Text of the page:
There’s a certain somber delight that comes with attending a performance by Colter Wall. While the subject of the songs you’re singing along to may range from being harassed by police, to infidelity and revenge homicide, to driving your motorcycle off a mountainside, there’s a comforting feeling that even in your loneliest hour, you’re never alone and there’s always another day ahead of you.
Wall, an early-twenties Canadian Cowboy whose moody, husky baritone and classic songcraft have drawn the attention of music fans from Natuashish to Nashville, rolled into Cambridge this past Sunday to croon in front of a sold-out crowd at The Sinclair. All this, less than five months after selling out two consecutive nights at Atwood’s Tavern. Hopefully that gives you a small indication of the trajectory of this young gentleman’s career and another reason to add him to your must-see list.
That is, if you needed another reason.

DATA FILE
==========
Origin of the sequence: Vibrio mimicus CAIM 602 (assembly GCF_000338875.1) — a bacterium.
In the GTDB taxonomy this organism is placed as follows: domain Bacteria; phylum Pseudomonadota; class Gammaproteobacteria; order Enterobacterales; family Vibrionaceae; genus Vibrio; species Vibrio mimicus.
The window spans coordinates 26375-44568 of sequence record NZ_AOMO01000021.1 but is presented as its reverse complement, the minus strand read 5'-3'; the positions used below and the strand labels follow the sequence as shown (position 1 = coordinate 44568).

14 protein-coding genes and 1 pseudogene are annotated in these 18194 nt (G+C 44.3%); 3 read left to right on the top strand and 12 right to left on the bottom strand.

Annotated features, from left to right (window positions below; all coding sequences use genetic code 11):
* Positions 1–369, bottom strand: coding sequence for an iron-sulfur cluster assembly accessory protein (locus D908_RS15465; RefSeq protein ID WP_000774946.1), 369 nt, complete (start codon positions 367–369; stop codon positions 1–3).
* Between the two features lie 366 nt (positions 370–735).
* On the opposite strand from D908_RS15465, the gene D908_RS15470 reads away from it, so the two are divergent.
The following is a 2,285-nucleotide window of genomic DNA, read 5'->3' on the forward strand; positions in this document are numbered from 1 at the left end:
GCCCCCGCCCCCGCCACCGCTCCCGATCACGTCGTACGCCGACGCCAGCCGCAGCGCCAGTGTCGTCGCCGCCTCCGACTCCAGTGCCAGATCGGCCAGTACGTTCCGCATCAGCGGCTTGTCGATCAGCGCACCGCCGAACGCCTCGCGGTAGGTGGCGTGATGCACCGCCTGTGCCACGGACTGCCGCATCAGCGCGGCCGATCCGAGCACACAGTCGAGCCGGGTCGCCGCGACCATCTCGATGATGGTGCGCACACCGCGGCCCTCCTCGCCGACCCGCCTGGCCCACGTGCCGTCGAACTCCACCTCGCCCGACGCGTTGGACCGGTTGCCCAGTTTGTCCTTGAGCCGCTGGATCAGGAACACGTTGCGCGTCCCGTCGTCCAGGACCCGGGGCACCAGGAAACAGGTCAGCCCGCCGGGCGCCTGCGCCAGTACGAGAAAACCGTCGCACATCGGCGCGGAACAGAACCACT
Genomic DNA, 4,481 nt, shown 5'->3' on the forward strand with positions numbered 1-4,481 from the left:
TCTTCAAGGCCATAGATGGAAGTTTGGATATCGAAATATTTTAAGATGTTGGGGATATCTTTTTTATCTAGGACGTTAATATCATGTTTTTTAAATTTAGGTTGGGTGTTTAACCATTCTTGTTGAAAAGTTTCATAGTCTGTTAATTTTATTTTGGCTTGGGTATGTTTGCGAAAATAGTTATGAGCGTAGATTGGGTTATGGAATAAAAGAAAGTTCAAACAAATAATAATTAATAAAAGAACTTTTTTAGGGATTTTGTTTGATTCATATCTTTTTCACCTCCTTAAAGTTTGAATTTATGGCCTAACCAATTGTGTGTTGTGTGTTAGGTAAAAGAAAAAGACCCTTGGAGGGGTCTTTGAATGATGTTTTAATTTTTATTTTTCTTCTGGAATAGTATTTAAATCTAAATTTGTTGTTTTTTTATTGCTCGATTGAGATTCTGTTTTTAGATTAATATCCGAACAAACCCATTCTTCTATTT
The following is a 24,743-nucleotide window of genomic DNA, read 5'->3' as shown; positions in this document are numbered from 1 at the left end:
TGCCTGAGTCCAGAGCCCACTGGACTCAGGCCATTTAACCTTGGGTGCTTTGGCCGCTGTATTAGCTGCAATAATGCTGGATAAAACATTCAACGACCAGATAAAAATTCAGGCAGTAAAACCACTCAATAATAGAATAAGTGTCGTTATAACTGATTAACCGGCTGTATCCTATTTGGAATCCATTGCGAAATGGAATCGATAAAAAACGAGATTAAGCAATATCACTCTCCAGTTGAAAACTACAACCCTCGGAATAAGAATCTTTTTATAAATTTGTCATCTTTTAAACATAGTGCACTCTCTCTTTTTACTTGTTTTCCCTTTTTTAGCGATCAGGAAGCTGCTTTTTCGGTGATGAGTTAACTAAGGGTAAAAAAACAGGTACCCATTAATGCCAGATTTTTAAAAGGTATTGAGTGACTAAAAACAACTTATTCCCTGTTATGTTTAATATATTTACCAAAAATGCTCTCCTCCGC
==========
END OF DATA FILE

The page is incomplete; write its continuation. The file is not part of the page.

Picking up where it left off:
Mind you, Wall has been anything idle over those months. Since his last visit to the area, he’s played or been added to a handful of notable festivals—including the evening’s sponsor, Newport Folk Festival—and from the sound of it, he’s recorded his second full length album, with a release date TBD.
On this occasion, the Speedy Creek native and his band worked their way through material pulled from Wall’s debut release Imaginary Appalachia, through his break-out, self-title LP, and they even dipped into his unreleased material to road test some of those beauties. And while I doubt that anyone will ever accuse the young crooner of singing happy songs, there’s no doubt that the songs from each of those releases brought a lot of joy to those in attendance.
In fairly sharp contrast to Colter and his reserved demeanor, the opening artist for the evening—UK singer-songwriter Jade Bird—presented with a hard-strumming, sharp-witted, fiercely-female set that was more than welcomed by the Cambridge crowd and no doubt put her on the radar of the local music scene. Certainly, after hearing songs like “Good Woman” and “Catherdral” performed live, the most obvious common trait that binds these two artists together is the ability to weave perfectly personal and relatable tales and express them in ways that add to the narrative, and don’t distract from it. Oh, that and they’ve figured all this out at dizzyingly young ages.
This dynamic duo has a handful of dates left together before mid-May. If your friends come-a-askin’, be sure to send them out to catch this show.